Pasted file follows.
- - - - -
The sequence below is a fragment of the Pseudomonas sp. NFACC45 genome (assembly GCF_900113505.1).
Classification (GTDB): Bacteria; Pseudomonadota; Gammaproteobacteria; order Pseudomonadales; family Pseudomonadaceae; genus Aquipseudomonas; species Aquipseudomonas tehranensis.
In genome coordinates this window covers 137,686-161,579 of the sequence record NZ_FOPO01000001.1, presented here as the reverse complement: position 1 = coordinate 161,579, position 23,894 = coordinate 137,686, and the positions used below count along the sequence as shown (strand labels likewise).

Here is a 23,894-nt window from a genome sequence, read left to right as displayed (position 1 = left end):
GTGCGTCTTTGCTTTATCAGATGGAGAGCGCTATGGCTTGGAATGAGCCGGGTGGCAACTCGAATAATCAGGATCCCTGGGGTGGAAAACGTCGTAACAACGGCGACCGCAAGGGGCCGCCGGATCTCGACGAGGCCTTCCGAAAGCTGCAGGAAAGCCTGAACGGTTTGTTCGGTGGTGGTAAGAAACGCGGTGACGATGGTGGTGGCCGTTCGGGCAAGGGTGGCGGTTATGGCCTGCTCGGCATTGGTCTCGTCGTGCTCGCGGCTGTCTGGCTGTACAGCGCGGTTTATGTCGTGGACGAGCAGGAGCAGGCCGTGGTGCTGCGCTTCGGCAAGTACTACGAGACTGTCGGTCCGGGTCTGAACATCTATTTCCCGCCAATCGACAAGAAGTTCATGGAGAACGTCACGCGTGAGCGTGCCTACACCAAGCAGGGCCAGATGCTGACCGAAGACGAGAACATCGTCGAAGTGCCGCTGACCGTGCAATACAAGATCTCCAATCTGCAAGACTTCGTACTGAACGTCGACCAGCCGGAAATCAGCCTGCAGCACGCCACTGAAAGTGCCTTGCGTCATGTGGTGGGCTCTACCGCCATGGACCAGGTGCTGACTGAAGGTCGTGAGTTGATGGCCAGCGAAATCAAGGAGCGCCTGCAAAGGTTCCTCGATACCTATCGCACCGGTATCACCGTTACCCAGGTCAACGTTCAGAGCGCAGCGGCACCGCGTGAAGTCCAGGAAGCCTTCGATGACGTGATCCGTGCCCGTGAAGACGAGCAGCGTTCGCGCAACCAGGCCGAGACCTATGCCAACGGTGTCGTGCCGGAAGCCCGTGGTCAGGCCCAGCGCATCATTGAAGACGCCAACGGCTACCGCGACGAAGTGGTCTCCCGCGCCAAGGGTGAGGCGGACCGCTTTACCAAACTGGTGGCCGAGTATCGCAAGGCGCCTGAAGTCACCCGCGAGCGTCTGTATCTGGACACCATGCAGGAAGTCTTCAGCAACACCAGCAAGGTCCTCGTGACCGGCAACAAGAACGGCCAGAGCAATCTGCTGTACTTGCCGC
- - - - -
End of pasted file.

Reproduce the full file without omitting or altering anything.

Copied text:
The sequence below is a fragment of the Pseudomonas sp. NFACC45 genome (assembly GCF_900113505.1).
Classification (GTDB): Bacteria; Pseudomonadota; Gammaproteobacteria; order Pseudomonadales; family Pseudomonadaceae; genus Aquipseudomonas; species Aquipseudomonas tehranensis.
In genome coordinates this window covers 137,686-161,579 of the sequence record NZ_FOPO01000001.1, presented here as the reverse complement: position 1 = coordinate 161,579, position 23,894 = coordinate 137,686, and the positions used below count along the sequence as shown (strand labels likewise).

Here is a 23,894-nt window from a genome sequence, read left to right as displayed (position 1 = left end):
GTGCGTCTTTGCTTTATCAGATGGAGAGCGCTATGGCTTGGAATGAGCCGGGTGGCAACTCGAATAATCAGGATCCCTGGGGTGGAAAACGTCGTAACAACGGCGACCGCAAGGGGCCGCCGGATCTCGACGAGGCCTTCCGAAAGCTGCAGGAAAGCCTGAACGGTTTGTTCGGTGGTGGTAAGAAACGCGGTGACGATGGTGGTGGCCGTTCGGGCAAGGGTGGCGGTTATGGCCTGCTCGGCATTGGTCTCGTCGTGCTCGCGGCTGTCTGGCTGTACAGCGCGGTTTATGTCGTGGACGAGCAGGAGCAGGCCGTGGTGCTGCGCTTCGGCAAGTACTACGAGACTGTCGGTCCGGGTCTGAACATCTATTTCCCGCCAATCGACAAGAAGTTCATGGAGAACGTCACGCGTGAGCGTGCCTACACCAAGCAGGGCCAGATGCTGACCGAAGACGAGAACATCGTCGAAGTGCCGCTGACCGTGCAATACAAGATCTCCAATCTGCAAGACTTCGTACTGAACGTCGACCAGCCGGAAATCAGCCTGCAGCACGCCACTGAAAGTGCCTTGCGTCATGTGGTGGGCTCTACCGCCATGGACCAGGTGCTGACTGAAGGTCGTGAGTTGATGGCCAGCGAAATCAAGGAGCGCCTGCAAAGGTTCCTCGATACCTATCGCACCGGTATCACCGTTACCCAGGTCAACGTTCAGAGCGCAGCGGCACCGCGTGAAGTCCAGGAAGCCTTCGATGACGTGATCCGTGCCCGTGAAGACGAGCAGCGTTCGCGCAACCAGGCCGAGACCTATGCCAACGGTGTCGTGCCGGAAGCCCGTGGTCAGGCCCAGCGCATCATTGAAGACGCCAACGGCTACCGCGACGAAGTGGTCTCCCGCGCCAAGGGTGAGGCGGACCGCTTTACCAAACTGGTGGCCGAGTATCGCAAGGCGCCTGAAGTCACCCGCGAGCGTCTGTATCTGGACACCATGCAGGAAGTCTTCAGCAACACCAGCAAGGTCCTCGTGACCGGCAACAAGAACGGCCAGAGCAATCTGCTGTACTTGCCGC